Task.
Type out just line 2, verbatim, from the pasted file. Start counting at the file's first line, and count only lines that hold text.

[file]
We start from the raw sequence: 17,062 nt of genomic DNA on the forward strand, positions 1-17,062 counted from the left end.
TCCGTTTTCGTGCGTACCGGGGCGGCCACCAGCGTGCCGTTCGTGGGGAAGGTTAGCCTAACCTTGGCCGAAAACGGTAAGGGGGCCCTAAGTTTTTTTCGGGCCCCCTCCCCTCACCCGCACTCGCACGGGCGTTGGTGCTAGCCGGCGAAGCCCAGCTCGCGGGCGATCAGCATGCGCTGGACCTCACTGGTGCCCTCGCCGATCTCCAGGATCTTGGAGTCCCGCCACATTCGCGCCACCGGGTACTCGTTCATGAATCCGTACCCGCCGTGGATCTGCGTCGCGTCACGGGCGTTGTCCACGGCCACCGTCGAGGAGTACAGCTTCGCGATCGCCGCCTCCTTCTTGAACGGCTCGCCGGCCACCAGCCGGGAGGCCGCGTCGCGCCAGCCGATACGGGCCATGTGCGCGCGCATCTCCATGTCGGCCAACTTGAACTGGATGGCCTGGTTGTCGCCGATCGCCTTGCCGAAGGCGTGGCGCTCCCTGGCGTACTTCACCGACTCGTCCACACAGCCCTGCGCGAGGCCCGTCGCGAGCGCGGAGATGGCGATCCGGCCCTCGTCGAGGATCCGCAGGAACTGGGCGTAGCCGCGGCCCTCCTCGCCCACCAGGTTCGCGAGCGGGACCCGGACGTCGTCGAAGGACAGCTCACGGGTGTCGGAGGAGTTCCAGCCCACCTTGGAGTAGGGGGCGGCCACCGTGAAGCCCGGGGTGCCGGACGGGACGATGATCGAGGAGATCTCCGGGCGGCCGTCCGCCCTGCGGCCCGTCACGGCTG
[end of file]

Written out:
TCCGTTTTCGTGCGTACCGGGGCGGCCACCAGCGTGCCGTTCGTGGGGAAGGTTAGCCTAACCTTGGCCGAAAACGGTAAGGGGGCCCTAAGTTTTTTTCGGGCCCCCTCCCCTCACCCGCACTCGCACGGGCGTTGGTGCTAGCCGGCGAAGCCCAGCTCGCGGGCGATCAGCATGCGCTGGACCTCACTGGTGCCCTCGCCGATCTCCAGGATCTTGGAGTCCCGCCACATTCGCGCCACCGGGTACTCGTTCATGAATCCGTACCCGCCGTGGATCTGCGTCGCGTCACGGGCGTTGTCCACGGCCACCGTCGAGGAGTACAGCTTCGCGATCGCCGCCTCCTTCTTGAACGGCTCGCCGGCCACCAGCCGGGAGGCCGCGTCGCGCCAGCCGATACGGGCCATGTGCGCGCGCATCTCCATGTCGGCCAACTTGAACTGGATGGCCTGGTTGTCGCCGATCGCCTTGCCGAAGGCGTGGCGCTCCCTGGCGTACTTCACCGACTCGTCCACACAGCCCTGCGCGAGGCCCGTCGCGAGCGCGGAGATGGCGATCCGGCCCTCGTCGAGGATCCGCAGGAACTGGGCGTAGCCGCGGCCCTCCTCGCCCACCAGGTTCGCGAGCGGGACCCGGACGTCGTCGAAGGACAGCTCACGGGTGTCGGAGGAGTTCCAGCCCACCTTGGAGTAGGGGGCGGCCACCGTGAAGCCCGGGGTGCCGGACGGGACGATGATCGAGGAGATCTCCGGGCGGCCGTCCGCCCTGCGGCCCGTCACGGCTG